Balladeer’s Blog continues its examination of the stories of pulp heroine Jirel of Joiry, the Medieval French woman-warrior created by female author C.L. Moore in 1934. For the first story click HERE.

jirel of joiry on horsebackTHE DARK LAND (1936) – In her tower bedroom at Castle Joiry, Jirel lies in bed, mortally wounded while leading her men at the Battlefield of Sorrow. A pike wound in her side has grown infected and the weak, delirious warrior woman is surrounded by her chambermaids, all of them weeping over their lady’s condition.

Father Gervase, whom we met back in the first Joiry story, arrives to cleanse Jirel of her sins as part of her Last Rites. He and the chambermaids are shocked to see that Jirel of Joiry’s body has disappeared from her death bed.

The priest and the maids are overcome with fear that the mistress of Castle Joiry may have been taken away body and soul by Satan. Father Gervase whispers his suspicion that Jirel had too often dabbled in forbidden things and defied too many unearthly powers during her lifetime and had finally paid the price.

cover of jirel of joiryElsewhere, Jirel comes to on a comfortable bed with her wounds completely healed and her body dressed in an elegant purple dress. While she struggles to figure out where she is and what happened, a tall, imposing man with coal-black skin and a head made of burning flames welcomes her to the mystic realm called Romne.

The figure tells her he is Pav, the ruler of Romne, and Jirel has attracted his attention due to her spreading fame among unearthly entities thanks to her reckless adventuring and repeated defiance of their kind.

At length, Pav informs our heroine that he transported her bodily to Romne and healed her mortal wound because he has decided she will make a fit bride for him and queen for his domain. As you would expect, even unarmed, Jirel tries to fight her abductor who mystically pits his will against hers.

Through concentration, Pav is able to drive Jirel to her knees before him. She is furious but Pav is delighted at how spirited she is. He admits to her that he could magically submerge her will and make her an obedient bride but to do so would extinguish her fiery individuality. He prefers for her to be his willingly.

After Pav lets Jirel rise to her feet again, he takes her on a tour of Romne, a realm of near total darkness with only the barest outlines of trees and mountains visible to our heroine no matter how much she strains her eyes.

Because the infatuated Pav is still trying to charm Jirel of Joiry he mentions that as queen of Romne she will be taught certain mystic arts which will deepen her appreciation of this odd realm. Combining threats with pleas, Jirel convinces Pav to humor her by giving her time to find an escape from Romne or to fight him in an armed duel.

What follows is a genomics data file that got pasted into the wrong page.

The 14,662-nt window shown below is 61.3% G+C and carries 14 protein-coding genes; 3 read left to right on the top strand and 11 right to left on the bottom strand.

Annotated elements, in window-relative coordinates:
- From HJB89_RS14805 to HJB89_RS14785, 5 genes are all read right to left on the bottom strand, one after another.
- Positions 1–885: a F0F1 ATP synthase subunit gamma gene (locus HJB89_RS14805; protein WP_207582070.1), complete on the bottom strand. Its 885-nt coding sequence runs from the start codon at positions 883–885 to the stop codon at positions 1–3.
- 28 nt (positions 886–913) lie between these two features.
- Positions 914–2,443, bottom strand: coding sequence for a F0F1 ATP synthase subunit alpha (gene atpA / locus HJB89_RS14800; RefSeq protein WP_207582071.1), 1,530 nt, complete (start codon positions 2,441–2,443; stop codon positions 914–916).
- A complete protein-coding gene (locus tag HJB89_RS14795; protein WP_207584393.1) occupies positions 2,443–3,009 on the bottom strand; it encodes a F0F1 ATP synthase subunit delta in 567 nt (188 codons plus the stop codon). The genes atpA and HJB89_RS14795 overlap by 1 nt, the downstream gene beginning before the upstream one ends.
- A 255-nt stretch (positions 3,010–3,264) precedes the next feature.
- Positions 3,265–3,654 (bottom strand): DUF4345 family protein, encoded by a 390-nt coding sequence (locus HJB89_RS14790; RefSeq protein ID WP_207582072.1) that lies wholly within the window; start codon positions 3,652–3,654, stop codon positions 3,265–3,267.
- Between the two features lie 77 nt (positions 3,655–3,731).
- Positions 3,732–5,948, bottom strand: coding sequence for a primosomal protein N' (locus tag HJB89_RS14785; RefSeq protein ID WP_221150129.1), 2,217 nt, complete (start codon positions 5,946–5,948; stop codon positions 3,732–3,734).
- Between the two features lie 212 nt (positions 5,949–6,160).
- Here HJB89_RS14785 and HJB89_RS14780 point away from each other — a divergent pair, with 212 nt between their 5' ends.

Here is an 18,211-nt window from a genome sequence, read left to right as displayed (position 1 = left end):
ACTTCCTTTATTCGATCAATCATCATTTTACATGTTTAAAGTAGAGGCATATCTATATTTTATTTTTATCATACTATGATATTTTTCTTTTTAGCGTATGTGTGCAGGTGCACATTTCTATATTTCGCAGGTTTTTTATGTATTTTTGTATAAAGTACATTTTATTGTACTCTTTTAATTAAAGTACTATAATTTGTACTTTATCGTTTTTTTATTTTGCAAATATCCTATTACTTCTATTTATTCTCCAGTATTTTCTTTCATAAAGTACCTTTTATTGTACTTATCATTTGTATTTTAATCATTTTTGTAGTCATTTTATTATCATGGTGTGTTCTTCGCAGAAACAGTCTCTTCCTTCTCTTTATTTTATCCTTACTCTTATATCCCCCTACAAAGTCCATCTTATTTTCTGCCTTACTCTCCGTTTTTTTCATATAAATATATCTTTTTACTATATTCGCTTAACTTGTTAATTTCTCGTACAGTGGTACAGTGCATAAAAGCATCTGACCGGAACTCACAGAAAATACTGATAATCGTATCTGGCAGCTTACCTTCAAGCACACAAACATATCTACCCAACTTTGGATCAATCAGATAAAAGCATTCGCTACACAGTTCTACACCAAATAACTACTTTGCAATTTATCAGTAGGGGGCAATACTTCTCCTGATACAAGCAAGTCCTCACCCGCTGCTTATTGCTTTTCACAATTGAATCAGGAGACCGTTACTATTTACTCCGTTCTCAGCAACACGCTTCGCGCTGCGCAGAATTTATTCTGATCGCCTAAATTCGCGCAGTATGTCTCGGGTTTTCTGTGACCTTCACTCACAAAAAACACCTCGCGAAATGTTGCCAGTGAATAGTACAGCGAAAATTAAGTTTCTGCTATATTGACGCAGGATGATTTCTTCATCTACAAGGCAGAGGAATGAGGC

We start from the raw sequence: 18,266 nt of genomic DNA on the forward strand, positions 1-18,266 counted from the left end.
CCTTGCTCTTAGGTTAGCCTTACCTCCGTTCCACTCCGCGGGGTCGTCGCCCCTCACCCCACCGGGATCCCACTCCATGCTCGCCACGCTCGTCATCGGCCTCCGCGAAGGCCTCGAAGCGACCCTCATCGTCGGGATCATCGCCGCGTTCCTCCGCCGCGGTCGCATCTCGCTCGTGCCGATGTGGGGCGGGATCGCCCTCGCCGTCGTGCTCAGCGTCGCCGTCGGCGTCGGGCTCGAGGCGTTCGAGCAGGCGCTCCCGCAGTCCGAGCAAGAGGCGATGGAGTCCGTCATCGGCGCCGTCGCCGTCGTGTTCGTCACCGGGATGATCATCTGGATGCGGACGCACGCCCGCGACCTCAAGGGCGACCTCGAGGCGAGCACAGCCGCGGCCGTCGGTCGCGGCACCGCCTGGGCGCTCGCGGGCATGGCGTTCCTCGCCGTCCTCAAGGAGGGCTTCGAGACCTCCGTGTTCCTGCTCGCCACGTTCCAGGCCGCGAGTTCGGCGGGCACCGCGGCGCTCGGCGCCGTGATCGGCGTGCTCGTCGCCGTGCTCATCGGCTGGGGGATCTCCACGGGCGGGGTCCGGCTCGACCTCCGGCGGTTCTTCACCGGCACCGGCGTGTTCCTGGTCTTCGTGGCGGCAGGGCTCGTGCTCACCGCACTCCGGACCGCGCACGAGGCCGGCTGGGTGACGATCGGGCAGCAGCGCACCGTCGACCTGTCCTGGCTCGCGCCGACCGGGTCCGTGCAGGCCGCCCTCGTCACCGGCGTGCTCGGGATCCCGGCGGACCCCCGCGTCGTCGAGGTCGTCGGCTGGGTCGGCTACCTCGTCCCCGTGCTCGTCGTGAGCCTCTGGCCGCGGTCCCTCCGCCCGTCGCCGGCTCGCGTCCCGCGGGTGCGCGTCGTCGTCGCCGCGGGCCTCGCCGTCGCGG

The smiling figure condescends to give our heroine the run of his kingdom for a time, certain that she will find neither a way out nor a weapon to use against him. (If only villains in real life were this foolish.)

While exploring the mad realm of Romne, Jirel encounters a woman called, interchangeably, the White Witch and the Corpse Witch. She is dressed in all-white robes, smells of the grave and has a boney-white skull face with hair that writhes like tentacles.

This witch informs the warrior woman that she had been Pav’s mate until his growing preoccupation with Jirel caused him to reject her. She plans to kill our heroine and thus regain first place in Pav’s affections. 

The desperate Jirel finds that she is helpless before the Corpse Witch’s magic but talks the female entity into striking a bargain. Rather than just kill her (Jirel) and regain Pav’s affections until some other woman strikes his fancy, she should instead help her kill Pav and then she can rule Romne alone forever.

The White Witch agrees and gives instructions to the warrior woman regarding a way to kill Pav. After that, Jirel convinces Pav that she is ready to be his bride and they return to his throne room. Once there she distracts the king of Romne by poutishly insisting on a wedding gown.

While the bemused Pav is thus distracted, Jirel of Joiry uses the prescribed method of destroying him, then must try to survive against the triumphant Corpse Witch. Since there are still two more Jirel stories to go, obviously she does survive and winds up transported back to Castle Joiry.  

Another Jirel of Joiry story awaits us next time. 



Filed under Pulp Heroes

10 responses to “JIREL OF JOIRY: STORY FOUR

  1. A busy lady indeed. The story sounds as if it could easily have been written today!

  2. Elsie

    Fantastic! Jirel belongs in movies!

  3. Matthew Cherrier

    Jirel sounds like a guaranteed hit but wokesters would ruin her.

  4. Jakub Rejak

    Jirel had balls!

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